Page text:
Prolonged contact with high blood sugar levels leads to nerve damage leading to the signs of diabetic neuropathy: a family of nerve problems that causes symptoms of tingling, pain and numbness. According to the National Diabetes Information Clearinghouse, 60 to 70 percent of people with diabetes end up getting some degree of diabetic neuropathy.

A diabetic may develop neuropathies anytime in the lifetime of theirs. However, it was noted that individuals who have had Type 2 diabetes for glucotrust refund more than twenty-five years have probably the highest rates of diabetic neuropathy. And it is also true that most people with painful neuropathies do not even realize they may have Type 2 diabetes. Frequently they don’t discover until they visit their doctor to find out the reason for the pains they are experiencing. It might get started easily as a tingle in your toes and then progress up the legs of yours.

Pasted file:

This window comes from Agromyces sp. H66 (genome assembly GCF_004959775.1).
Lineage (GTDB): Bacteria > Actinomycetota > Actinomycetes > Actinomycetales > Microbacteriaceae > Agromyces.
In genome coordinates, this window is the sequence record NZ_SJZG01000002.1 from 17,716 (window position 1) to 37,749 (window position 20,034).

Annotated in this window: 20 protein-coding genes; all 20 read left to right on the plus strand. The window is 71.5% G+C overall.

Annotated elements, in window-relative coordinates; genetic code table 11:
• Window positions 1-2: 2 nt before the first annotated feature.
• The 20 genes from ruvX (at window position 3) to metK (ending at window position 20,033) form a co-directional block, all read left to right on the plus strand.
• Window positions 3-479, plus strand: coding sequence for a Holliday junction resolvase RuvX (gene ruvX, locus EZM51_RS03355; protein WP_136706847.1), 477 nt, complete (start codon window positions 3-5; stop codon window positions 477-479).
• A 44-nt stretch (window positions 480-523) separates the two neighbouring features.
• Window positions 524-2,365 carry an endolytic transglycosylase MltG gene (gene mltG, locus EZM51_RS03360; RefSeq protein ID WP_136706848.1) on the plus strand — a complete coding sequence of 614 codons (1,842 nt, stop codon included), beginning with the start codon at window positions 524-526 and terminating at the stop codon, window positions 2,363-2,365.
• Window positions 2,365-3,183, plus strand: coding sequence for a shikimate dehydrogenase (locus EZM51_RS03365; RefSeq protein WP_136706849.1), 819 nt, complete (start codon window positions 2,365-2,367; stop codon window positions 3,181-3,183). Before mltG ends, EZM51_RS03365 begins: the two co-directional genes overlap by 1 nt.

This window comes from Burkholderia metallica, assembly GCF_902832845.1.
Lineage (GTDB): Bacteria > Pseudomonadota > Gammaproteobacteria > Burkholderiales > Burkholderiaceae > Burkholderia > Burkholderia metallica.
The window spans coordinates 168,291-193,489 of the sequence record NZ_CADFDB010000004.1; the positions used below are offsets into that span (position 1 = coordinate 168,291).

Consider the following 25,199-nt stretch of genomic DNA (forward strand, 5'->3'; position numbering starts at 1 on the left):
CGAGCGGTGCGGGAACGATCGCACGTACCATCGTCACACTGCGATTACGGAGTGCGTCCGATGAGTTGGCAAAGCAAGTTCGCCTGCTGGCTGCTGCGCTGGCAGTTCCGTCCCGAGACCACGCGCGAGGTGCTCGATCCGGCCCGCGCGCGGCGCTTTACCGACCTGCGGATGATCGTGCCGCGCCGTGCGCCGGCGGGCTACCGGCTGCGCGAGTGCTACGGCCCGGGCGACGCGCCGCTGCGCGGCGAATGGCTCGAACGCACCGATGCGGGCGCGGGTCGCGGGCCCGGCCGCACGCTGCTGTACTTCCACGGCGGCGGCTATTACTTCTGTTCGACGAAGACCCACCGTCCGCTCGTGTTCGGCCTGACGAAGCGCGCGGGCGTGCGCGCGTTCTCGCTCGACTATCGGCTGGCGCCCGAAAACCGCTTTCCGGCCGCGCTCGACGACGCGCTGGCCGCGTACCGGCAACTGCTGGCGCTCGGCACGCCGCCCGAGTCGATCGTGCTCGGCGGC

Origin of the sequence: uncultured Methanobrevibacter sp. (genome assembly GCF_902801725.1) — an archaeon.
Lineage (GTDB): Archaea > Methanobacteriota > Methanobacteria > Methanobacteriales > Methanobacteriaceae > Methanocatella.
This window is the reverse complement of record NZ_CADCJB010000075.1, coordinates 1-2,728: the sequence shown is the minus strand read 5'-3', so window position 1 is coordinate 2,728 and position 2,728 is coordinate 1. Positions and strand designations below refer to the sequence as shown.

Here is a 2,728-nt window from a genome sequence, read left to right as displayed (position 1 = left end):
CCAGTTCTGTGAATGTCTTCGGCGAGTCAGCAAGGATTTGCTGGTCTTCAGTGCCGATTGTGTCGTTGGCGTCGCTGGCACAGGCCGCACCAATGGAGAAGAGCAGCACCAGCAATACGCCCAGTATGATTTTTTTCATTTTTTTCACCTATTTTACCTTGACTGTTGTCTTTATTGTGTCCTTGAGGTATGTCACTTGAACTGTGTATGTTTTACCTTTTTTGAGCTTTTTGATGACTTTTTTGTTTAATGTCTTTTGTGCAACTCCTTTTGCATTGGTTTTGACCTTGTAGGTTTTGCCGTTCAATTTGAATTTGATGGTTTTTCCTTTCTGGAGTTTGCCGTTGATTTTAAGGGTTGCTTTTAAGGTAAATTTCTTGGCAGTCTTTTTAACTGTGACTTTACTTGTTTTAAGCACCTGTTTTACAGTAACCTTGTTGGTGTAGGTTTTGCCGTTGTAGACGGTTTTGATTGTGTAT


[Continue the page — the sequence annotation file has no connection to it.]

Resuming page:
What results in diabetic neuropathy?

There are numerous causes for nerve damage developing. High blood glucose levels damage blood vessels that carry nutrients and oxygen to the nerves. The cells cannot live without oxygen and so the neurons starve to death. Other factors such as:

may in addition hasten the development of symptoms associated with neuropathy.